web web

How To Select The Right Motor For An Electric Bicycle

Posted on August 30 2017

Are you thinking of converting your bicycle to electric and need help choosing the right motor? Let us help with this quick guide.

Motor Location

Motors can typically be located in three different places on your bike: 1. Front wheel, 2. Rear wheel, or 3. Bottom bracket (Mid-drive motor). The front and rear wheel motors are known as hub motors because they take over the hub of the wheel. The primary advantage of these types of motors (such as our TDCM or Aikema motors) are they are relatively simple and straightforward to do a conversion once you get a wheel built around the motor - just replace your wheel, connect the battery, and you're off! The mid-drive motors (such as our Bafang BBS sets) replace your crank and chain ring through your bottom bracket. The advantages of these motors are they end up taking advantage of your gears and keep the weight distribution low and near the center of your bike.

Voltage and Power

It's easy to get lost in these numbers since everyone will try to sell you on "more performance." But you really need to assess your riding to figure out what you need. First of all, neither of these numbers will necessarily get you faster speed. Top speed is generally capped at 20 or 28 mph depending on the system and this is a government regulation. Lower power motors are perfectly suitable for relatively flat, around town riding and you'll still be able to hit 20 mph or more! More power is best if you're towing a load or are a larger rider. It will also accelerate a little faster and will go faster uphill. Our most powerful motor is a Bafang 48V 1000W BBS-HD system.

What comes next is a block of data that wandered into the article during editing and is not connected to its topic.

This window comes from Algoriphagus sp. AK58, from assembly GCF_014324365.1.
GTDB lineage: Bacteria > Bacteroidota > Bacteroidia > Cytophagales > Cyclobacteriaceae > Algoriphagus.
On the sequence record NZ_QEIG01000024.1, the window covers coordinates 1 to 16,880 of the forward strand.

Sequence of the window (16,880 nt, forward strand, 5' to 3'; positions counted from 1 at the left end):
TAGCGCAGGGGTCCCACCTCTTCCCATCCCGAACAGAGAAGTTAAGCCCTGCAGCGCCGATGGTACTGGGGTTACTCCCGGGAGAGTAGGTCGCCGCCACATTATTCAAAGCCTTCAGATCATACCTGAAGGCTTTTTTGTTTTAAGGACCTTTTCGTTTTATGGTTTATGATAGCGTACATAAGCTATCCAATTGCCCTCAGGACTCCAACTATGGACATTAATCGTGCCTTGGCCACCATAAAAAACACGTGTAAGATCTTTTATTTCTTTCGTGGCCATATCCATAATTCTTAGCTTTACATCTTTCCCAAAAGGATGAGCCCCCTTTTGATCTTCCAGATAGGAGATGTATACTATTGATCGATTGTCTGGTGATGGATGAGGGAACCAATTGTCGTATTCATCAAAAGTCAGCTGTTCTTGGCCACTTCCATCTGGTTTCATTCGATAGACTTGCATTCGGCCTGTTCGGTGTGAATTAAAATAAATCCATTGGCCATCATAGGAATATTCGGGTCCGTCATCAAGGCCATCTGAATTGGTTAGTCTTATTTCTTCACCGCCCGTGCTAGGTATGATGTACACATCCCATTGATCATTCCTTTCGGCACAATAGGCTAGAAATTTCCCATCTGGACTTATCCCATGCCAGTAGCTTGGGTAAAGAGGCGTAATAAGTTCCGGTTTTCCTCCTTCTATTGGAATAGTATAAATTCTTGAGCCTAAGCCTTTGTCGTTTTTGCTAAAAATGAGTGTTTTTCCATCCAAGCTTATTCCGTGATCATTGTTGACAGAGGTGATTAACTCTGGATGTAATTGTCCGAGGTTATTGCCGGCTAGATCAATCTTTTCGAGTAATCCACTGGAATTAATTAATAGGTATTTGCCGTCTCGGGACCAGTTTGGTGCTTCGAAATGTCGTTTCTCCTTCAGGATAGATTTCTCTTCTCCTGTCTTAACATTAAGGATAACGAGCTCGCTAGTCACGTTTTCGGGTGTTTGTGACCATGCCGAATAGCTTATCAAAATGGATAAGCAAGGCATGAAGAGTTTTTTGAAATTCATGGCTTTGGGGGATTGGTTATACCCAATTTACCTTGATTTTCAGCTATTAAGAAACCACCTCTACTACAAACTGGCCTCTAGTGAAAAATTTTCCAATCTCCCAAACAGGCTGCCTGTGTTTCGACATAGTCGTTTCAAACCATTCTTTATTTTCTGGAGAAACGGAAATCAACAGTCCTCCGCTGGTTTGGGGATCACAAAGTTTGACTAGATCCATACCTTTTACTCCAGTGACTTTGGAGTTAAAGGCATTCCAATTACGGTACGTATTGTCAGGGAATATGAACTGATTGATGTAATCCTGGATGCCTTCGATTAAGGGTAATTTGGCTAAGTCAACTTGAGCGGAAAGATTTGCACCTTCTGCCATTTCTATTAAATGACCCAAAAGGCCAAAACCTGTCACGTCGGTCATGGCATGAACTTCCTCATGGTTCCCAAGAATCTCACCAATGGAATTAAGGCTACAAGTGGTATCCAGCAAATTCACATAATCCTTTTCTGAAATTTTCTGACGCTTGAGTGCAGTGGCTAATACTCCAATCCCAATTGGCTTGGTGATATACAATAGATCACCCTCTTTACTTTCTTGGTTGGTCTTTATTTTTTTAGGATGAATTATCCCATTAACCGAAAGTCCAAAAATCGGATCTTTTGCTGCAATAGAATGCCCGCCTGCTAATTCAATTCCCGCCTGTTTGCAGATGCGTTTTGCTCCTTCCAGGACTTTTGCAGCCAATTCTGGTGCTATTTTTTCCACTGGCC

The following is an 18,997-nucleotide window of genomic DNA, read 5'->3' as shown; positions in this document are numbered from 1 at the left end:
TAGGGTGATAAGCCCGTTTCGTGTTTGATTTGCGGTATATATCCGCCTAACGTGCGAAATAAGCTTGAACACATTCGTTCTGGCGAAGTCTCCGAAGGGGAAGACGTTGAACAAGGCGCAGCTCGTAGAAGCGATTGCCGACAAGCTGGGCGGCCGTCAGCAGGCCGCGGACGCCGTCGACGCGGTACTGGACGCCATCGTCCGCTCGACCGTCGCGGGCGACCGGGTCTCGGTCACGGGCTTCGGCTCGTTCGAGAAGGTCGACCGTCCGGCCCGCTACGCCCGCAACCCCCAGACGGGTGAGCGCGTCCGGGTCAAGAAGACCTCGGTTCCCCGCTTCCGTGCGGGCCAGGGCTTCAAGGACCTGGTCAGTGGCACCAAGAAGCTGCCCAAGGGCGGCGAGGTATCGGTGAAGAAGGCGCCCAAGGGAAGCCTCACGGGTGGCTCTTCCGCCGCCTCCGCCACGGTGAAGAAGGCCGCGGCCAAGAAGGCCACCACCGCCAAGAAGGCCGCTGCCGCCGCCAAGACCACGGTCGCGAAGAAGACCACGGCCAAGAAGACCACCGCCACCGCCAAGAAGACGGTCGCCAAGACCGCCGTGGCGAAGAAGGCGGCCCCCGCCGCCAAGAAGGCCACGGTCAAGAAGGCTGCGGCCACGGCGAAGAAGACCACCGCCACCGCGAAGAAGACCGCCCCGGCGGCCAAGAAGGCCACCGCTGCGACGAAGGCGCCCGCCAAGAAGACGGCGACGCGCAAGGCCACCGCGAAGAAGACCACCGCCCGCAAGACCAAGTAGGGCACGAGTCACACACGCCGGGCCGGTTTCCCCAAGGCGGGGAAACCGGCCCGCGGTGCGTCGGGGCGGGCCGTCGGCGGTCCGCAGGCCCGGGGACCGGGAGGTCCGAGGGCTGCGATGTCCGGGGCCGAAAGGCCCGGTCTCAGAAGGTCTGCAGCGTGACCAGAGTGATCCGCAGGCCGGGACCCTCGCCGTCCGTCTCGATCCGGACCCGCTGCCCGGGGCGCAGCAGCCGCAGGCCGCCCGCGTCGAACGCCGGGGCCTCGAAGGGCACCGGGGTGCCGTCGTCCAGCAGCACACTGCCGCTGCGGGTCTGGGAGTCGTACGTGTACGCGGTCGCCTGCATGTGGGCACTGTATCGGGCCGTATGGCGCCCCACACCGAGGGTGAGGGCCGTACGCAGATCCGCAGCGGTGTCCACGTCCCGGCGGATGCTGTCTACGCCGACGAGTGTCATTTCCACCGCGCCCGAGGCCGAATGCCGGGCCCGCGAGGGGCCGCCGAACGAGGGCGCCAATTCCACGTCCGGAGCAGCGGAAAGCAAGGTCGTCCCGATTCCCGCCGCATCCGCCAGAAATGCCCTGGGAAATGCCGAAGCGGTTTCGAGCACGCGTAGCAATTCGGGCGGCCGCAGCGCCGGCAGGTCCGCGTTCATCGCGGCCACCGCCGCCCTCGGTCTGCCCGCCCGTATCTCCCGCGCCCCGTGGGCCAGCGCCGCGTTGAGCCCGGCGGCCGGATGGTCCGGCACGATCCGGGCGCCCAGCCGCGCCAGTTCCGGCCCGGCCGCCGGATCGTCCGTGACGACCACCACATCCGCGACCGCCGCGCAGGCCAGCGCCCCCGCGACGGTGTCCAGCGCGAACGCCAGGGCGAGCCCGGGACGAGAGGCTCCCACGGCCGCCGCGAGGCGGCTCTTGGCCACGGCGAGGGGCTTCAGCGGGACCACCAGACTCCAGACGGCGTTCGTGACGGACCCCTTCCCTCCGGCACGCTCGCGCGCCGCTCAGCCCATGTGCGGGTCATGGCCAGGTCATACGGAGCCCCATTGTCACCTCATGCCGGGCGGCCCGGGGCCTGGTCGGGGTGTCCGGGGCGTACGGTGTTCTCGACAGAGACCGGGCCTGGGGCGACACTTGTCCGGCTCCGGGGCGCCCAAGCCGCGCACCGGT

A higher voltage motor will allow you to use fewer cells in your battery because the current draw will be less for the same power. As such, it won't run as hot either, which will minimize potential overheating problems. If you don't need to sustain maximum power though, a lower voltage (such as our 36V 500W Bafang BBS) system will work just fine.

We also stock a Bafang 48V 750W BBS-HD motor system. The Bafang HD, for Heavy Duty, motors run more efficiently than their standard BBS counterparts and provide greater maximum torque which is, again, great for accelerating or going up steep inclines.


Of course one of the biggest determining factors in many people's decision to convert to an e-bike is price. Front hub motors like our Aikema kit are generally the least expensive and are great for leisurely rides around the city. They're the easiest to work with since you don't have to deal with the gears and drivetrain at all when doing the conversion.

Rear hub motors like our TDCM kit would be the next step up. These have a freewheel attachment for the rear cogs and provide 500W of power to tackle the odd hill.

The Bafang mid-drive motors are our premium motors but provide access to gears giving more torque assist.


Recent Posts